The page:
WEDNESDAY, Sept. 7, 2016 (HealthDay News) — The number of Americans following a gluten-free diet tripled between 2009 and 2014, but diagnoses of celiac disease remained stable during that same period, according to a research letter published online Sept. 6 in JAMA Internal Medicine.
Hyun-seok Kim, M.D., M.P.H., an internal medicine resident at the Rutgers New Jersey Medical School in Newark, and colleagues reviewed data from the U.S. National Health and Nutrition Examination Surveys. The team identified 22,278 survey participants — aged 6 and older — who had blood tests for celiac disease. The survey volunteers were asked whether they had been diagnosed with celiac disease or were following a gluten-free diet.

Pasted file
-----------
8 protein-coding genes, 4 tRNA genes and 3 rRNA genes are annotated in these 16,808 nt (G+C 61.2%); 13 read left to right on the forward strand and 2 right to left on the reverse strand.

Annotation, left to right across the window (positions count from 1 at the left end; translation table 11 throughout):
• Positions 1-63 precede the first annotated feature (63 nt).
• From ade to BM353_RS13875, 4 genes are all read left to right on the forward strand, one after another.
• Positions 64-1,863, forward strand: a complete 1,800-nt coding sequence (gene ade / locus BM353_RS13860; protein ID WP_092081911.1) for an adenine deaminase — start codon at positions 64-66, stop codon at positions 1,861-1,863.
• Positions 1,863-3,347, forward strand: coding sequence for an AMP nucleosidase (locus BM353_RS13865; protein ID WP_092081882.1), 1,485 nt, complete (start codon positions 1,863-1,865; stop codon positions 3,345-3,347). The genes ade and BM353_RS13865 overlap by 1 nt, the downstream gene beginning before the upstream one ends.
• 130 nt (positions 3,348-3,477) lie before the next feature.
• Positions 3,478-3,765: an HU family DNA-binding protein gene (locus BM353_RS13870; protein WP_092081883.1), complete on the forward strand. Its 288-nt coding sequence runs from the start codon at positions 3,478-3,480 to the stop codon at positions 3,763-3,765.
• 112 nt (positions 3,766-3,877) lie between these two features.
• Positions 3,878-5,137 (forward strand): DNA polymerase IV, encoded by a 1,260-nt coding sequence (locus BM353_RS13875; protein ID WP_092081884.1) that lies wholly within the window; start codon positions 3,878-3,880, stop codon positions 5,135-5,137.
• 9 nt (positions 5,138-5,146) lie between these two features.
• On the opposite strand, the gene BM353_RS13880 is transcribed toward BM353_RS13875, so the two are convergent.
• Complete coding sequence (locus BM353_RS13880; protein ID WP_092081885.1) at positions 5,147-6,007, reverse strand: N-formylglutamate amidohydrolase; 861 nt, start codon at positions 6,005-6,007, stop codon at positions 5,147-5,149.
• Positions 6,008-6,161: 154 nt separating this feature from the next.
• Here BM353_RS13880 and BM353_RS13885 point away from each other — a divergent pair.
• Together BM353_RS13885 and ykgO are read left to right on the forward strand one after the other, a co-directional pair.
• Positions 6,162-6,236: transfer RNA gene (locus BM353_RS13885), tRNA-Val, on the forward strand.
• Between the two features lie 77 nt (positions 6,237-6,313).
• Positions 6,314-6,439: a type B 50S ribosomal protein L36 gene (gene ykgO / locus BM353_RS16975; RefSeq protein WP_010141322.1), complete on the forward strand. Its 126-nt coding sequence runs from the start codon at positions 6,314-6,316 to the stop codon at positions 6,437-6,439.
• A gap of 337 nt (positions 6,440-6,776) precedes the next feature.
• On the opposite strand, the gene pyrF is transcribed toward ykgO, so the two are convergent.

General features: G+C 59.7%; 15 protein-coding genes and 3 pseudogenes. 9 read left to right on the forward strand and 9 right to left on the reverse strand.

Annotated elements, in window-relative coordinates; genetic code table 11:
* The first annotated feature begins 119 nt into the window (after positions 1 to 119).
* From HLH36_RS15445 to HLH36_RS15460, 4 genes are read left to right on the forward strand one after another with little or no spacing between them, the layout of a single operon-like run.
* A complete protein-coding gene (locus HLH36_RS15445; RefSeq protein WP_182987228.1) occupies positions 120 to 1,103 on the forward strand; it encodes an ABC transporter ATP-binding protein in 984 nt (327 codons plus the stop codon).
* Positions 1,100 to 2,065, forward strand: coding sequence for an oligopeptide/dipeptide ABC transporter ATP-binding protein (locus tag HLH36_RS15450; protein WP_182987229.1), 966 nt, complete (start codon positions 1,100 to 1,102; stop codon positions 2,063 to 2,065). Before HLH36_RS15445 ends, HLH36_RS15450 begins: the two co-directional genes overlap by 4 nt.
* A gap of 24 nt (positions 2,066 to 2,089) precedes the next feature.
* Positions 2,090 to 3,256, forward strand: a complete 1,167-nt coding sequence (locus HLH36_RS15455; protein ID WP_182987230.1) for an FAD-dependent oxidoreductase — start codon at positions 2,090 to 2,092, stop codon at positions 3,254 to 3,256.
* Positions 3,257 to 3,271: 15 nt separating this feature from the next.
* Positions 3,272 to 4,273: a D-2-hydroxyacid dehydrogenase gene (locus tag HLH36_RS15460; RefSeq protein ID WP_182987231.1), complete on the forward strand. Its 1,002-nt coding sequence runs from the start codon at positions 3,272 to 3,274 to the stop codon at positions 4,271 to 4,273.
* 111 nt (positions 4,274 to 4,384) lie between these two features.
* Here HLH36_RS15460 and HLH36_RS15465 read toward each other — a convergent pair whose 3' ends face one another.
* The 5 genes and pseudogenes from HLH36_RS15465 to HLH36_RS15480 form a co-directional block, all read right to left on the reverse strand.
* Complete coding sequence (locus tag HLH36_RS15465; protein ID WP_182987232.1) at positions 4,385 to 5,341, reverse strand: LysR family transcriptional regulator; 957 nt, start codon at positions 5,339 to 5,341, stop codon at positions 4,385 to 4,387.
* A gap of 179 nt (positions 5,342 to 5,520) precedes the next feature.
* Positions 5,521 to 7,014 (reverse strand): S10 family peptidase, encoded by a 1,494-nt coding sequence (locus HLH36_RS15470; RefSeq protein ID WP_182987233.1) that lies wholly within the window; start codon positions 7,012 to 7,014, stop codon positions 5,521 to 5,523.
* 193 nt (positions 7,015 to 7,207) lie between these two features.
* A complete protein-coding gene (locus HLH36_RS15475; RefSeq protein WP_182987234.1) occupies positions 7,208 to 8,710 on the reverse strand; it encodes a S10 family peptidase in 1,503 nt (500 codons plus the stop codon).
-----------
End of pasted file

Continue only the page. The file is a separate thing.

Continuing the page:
Based on their analysis, the researchers estimated there are around 1.76 million people with celiac disease in the United States. About 2.7 million more people adhere to a gluten-free diet even though they don’t have celiac disease. Around a half percent of survey participants (0.52 percent) reported being on a gluten-free diet without celiac disease in 2009 to 2010. By 2013 to 2014, that number was 1.69 percent.
“There are many reasons, beyond celiac disease, that may account for the increasing popularity of gluten-free diets,” the authors write. “First, the public perception is that gluten-free diets are healthier and may provide benefits to nonspecific gastrointestinal symptoms. Second, gluten-free products were difficult to obtain in the past but now are more widely available at most large supermarkets and online. Third, there is also an increasing number of individuals with self-diagnosed gluten sensitivity but not the typical enteropathic or serologic features of celiac disease who have improved gastrointestinal health after avoidance of gluten-containing products.”
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